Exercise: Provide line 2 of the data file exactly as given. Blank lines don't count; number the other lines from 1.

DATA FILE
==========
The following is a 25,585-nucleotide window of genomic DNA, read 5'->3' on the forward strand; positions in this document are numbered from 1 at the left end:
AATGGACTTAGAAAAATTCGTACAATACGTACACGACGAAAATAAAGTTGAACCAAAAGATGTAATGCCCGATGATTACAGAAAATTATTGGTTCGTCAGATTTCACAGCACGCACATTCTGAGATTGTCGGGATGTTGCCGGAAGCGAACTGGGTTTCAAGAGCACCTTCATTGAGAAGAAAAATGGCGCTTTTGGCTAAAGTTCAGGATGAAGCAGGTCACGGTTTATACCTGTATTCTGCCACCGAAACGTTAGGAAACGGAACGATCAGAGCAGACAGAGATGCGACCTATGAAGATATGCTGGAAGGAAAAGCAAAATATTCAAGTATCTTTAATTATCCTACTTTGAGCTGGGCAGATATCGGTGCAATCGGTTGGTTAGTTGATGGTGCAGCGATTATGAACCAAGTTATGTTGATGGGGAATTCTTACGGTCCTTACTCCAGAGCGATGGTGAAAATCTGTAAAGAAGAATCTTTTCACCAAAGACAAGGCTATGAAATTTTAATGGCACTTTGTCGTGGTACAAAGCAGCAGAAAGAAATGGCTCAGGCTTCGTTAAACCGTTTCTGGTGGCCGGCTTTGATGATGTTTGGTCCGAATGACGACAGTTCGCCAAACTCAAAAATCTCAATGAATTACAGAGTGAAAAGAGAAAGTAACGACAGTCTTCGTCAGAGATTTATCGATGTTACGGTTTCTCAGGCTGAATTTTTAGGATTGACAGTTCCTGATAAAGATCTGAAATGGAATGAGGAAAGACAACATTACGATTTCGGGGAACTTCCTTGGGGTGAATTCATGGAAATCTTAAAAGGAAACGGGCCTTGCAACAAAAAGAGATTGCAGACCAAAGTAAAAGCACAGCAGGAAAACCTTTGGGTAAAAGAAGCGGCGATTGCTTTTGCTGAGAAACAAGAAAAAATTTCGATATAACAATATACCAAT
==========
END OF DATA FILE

AATGGACTTAGAAAAATTCGTACAATACGTACACGACGAAAATAAAGTTGAACCAAAAGATGTAATGCCCGATGATTACAGAAAATTATTGGTTCGTCAGATTTCACAGCACGCACATTCTGAGATTGTCGGGATGTTGCCGGAAGCGAACTGGGTTTCAAGAGCACCTTCATTGAGAAGAAAAATGGCGCTTTTGGCTAAAGTTCAGGATGAAGCAGGTCACGGTTTATACCTGTATTCTGCCACCGAAACGTTAGGAAACGGAACGATCAGAGCAGACAGAGATGCGACCTATGAAGATATGCTGGAAGGAAAAGCAAAATATTCAAGTATCTTTAATTATCCTACTTTGAGCTGGGCAGATATCGGTGCAATCGGTTGGTTAGTTGATGGTGCAGCGATTATGAACCAAGTTATGTTGATGGGGAATTCTTACGGTCCTTACTCCAGAGCGATGGTGAAAATCTGTAAAGAAGAATCTTTTCACCAAAGACAAGGCTATGAAATTTTAATGGCACTTTGTCGTGGTACAAAGCAGCAGAAAGAAATGGCTCAGGCTTCGTTAAACCGTTTCTGGTGGCCGGCTTTGATGATGTTTGGTCCGAATGACGACAGTTCGCCAAACTCAAAAATCTCAATGAATTACAGAGTGAAAAGAGAAAGTAACGACAGTCTTCGTCAGAGATTTATCGATGTTACGGTTTCTCAGGCTGAATTTTTAGGATTGACAGTTCCTGATAAAGATCTGAAATGGAATGAGGAAAGACAACATTACGATTTCGGGGAACTTCCTTGGGGTGAATTCATGGAAATCTTAAAAGGAAACGGGCCTTGCAACAAAAAGAGATTGCAGACCAAAGTAAAAGCACAGCAGGAAAACCTTTGGGTAAAAGAAGCGGCGATTGCTTTTGCTGAGAAACAAGAAAAAATTTCGATATAACAATATACCAAT